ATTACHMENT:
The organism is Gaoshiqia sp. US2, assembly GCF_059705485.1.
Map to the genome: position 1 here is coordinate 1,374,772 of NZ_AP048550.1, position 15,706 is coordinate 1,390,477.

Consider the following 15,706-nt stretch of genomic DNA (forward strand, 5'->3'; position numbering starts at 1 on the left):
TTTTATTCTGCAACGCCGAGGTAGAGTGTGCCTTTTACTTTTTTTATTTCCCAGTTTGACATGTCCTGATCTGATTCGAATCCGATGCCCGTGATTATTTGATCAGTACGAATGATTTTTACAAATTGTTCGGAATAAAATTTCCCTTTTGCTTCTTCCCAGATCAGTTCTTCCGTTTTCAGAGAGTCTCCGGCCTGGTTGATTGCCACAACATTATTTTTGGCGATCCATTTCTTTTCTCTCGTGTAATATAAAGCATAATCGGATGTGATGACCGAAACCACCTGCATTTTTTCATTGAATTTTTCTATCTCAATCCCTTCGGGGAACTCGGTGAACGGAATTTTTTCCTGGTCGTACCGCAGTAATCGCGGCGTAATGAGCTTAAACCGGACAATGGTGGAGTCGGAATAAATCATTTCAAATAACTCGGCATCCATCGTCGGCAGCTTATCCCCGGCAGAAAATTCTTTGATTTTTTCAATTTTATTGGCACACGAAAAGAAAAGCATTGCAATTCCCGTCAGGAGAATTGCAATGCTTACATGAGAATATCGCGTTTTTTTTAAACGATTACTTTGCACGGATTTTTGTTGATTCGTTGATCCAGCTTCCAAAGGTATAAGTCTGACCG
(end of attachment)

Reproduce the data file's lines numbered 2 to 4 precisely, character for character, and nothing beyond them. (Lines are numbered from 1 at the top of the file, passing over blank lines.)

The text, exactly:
Map to the genome: position 1 here is coordinate 1,374,772 of NZ_AP048550.1, position 15,706 is coordinate 1,390,477.

Consider the following 15,706-nt stretch of genomic DNA (forward strand, 5'->3'; position numbering starts at 1 on the left):
TTTTATTCTGCAACGCCGAGGTAGAGTGTGCCTTTTACTTTTTTTATTTCCCAGTTTGACATGTCCTGATCTGATTCGAATCCGATGCCCGTGATTATTTGATCAGTACGAATGATTTTTACAAATTGTTCGGAATAAAATTTCCCTTTTGCTTCTTCCCAGATCAGTTCTTCCGTTTTCAGAGAGTCTCCGGCCTGGTTGATTGCCACAACATTATTTTTGGCGATCCATTTCTTTTCTCTCGTGTAATATAAAGCATAATCGGATGTGATGACCGAAACCACCTGCATTTTTTCATTGAATTTTTCTATCTCAATCCCTTCGGGGAACTCGGTGAACGGAATTTTTTCCTGGTCGTACCGCAGTAATCGCGGCGTAATGAGCTTAAACCGGACAATGGTGGAGTCGGAATAAATCATTTCAAATAACTCGGCATCCATCGTCGGCAGCTTATCCCCGGCAGAAAATTCTTTGATTTTTTCAATTTTATTGGCACACGAAAAGAAAAGCATTGCAATTCCCGTCAGGAGAATTGCAATGCTTACATGAGAATATCGCGTTTTTTTTAAACGATTACTTTGCACGGATTTTTGTTGATTCGTTGATCCAGCTTCCAAAGGTATAAGTCTGACCG